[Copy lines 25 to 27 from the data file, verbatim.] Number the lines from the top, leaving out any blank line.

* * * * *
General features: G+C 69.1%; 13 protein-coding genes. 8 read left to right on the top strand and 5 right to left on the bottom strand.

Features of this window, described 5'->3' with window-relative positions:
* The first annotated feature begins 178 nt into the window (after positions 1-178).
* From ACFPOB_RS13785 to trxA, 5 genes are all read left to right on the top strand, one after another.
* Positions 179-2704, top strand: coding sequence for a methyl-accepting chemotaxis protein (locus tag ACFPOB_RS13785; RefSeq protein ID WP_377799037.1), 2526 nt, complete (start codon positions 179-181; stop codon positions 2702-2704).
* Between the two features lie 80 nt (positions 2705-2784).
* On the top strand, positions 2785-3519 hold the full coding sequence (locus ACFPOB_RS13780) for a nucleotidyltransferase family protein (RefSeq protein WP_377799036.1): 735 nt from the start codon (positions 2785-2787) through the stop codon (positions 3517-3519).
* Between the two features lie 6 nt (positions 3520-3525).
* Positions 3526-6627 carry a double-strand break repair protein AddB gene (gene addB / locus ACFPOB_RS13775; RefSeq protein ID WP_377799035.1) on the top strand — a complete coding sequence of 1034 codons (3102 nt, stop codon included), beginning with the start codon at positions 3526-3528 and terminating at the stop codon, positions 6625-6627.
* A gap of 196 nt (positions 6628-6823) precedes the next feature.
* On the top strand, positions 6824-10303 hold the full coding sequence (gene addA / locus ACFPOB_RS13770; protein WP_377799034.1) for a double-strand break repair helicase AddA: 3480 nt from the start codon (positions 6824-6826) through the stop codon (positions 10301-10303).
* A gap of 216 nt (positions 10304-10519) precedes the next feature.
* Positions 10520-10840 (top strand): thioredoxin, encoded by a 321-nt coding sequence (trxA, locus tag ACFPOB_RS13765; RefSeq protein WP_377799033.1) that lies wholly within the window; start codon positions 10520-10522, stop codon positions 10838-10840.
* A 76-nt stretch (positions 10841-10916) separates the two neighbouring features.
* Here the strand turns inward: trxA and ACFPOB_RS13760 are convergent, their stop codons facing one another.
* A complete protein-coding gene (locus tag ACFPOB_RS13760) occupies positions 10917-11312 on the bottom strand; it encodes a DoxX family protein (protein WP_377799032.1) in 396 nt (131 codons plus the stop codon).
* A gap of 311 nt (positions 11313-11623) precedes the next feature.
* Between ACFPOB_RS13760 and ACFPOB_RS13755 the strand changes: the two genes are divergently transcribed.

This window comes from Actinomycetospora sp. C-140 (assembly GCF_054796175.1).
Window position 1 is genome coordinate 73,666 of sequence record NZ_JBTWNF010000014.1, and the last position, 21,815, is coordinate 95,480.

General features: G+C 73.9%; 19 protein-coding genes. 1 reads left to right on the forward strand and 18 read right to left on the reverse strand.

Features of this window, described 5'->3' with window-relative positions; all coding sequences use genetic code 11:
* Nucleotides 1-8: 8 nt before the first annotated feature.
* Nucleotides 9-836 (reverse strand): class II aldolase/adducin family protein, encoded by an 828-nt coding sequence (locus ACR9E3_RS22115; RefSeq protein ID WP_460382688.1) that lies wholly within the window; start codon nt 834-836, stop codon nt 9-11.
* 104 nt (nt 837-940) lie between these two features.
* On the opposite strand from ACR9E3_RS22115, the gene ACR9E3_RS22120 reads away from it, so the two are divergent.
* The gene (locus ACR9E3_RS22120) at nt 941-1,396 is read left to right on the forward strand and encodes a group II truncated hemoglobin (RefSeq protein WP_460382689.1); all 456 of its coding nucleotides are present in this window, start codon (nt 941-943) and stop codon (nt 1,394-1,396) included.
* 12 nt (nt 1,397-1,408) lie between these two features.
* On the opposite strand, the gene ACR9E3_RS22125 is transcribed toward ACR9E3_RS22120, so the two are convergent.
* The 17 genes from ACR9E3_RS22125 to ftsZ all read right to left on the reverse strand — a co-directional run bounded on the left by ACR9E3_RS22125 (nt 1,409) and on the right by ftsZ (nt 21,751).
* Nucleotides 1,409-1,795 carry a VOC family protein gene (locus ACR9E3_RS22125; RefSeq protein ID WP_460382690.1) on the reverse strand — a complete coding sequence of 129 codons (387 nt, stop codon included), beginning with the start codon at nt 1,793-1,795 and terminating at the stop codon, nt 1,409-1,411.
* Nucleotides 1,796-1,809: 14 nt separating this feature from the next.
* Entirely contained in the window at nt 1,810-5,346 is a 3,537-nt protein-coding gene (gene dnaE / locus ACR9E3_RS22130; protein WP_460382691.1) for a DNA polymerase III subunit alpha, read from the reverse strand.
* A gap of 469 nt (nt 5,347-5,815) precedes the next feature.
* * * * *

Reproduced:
* 104 nt (nt 837-940) lie between these two features.
* On the opposite strand from ACR9E3_RS22115, the gene ACR9E3_RS22120 reads away from it, so the two are divergent.
* The gene (locus ACR9E3_RS22120) at nt 941-1,396 is read left to right on the forward strand and encodes a group II truncated hemoglobin (RefSeq protein WP_460382689.1); all 456 of its coding nucleotides are present in this window, start codon (nt 941-943) and stop codon (nt 1,394-1,396) included.